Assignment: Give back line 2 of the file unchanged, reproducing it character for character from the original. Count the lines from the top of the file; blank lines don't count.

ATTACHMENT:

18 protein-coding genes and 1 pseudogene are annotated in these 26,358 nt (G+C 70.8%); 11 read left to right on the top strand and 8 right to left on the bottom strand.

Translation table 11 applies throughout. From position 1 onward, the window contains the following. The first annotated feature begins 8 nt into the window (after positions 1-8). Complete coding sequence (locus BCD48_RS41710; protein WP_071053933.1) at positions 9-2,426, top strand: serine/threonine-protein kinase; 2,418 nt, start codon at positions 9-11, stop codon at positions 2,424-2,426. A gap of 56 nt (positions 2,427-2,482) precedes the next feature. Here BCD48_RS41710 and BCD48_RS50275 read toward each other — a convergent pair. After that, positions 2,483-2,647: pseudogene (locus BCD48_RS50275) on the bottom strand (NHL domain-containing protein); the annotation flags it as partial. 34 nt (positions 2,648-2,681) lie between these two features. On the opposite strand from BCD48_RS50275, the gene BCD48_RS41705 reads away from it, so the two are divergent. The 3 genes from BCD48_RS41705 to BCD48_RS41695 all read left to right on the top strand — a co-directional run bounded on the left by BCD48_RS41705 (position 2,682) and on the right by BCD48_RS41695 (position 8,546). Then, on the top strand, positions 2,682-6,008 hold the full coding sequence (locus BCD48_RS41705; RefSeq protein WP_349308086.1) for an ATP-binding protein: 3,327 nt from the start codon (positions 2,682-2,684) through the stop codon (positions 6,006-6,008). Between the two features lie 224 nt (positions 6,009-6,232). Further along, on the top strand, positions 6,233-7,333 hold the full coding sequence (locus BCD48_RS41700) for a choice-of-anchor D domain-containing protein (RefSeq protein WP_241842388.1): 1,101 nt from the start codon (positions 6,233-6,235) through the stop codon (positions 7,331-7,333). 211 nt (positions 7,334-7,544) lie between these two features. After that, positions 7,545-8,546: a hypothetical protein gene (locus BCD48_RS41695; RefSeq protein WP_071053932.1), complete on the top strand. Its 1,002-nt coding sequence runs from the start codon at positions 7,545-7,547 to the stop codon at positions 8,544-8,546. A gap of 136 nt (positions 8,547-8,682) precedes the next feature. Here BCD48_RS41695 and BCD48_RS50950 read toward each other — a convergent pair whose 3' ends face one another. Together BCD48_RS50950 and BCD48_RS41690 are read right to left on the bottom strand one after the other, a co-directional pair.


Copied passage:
Translation table 11 applies throughout. From position 1 onward, the window contains the following. The first annotated feature begins 8 nt into the window (after positions 1-8). Complete coding sequence (locus BCD48_RS41710; protein WP_071053933.1) at positions 9-2,426, top strand: serine/threonine-protein kinase; 2,418 nt, start codon at positions 9-11, stop codon at positions 2,424-2,426. A gap of 56 nt (positions 2,427-2,482) precedes the next feature. Here BCD48_RS41710 and BCD48_RS50275 read toward each other — a convergent pair. After that, positions 2,483-2,647: pseudogene (locus BCD48_RS50275) on the bottom strand (NHL domain-containing protein); the annotation flags it as partial. 34 nt (positions 2,648-2,681) lie between these two features. On the opposite strand from BCD48_RS50275, the gene BCD48_RS41705 reads away from it, so the two are divergent. The 3 genes from BCD48_RS41705 to BCD48_RS41695 all read left to right on the top strand — a co-directional run bounded on the left by BCD48_RS41705 (position 2,682) and on the right by BCD48_RS41695 (position 8,546). Then, on the top strand, positions 2,682-6,008 hold the full coding sequence (locus BCD48_RS41705; RefSeq protein WP_349308086.1) for an ATP-binding protein: 3,327 nt from the start codon (positions 2,682-2,684) through the stop codon (positions 6,006-6,008). Between the two features lie 224 nt (positions 6,009-6,232). Further along, on the top strand, positions 6,233-7,333 hold the full coding sequence (locus BCD48_RS41700) for a choice-of-anchor D domain-containing protein (RefSeq protein WP_241842388.1): 1,101 nt from the start codon (positions 6,233-6,235) through the stop codon (positions 7,331-7,333). 211 nt (positions 7,334-7,544) lie between these two features. After that, positions 7,545-8,546: a hypothetical protein gene (locus BCD48_RS41695; RefSeq protein WP_071053932.1), complete on the top strand. Its 1,002-nt coding sequence runs from the start codon at positions 7,545-7,547 to the stop codon at positions 8,544-8,546. A gap of 136 nt (positions 8,547-8,682) precedes the next feature. Here BCD48_RS41695 and BCD48_RS50950 read toward each other — a convergent pair whose 3' ends face one another. Together BCD48_RS50950 and BCD48_RS41690 are read right to left on the bottom strand one after the other, a co-directional pair.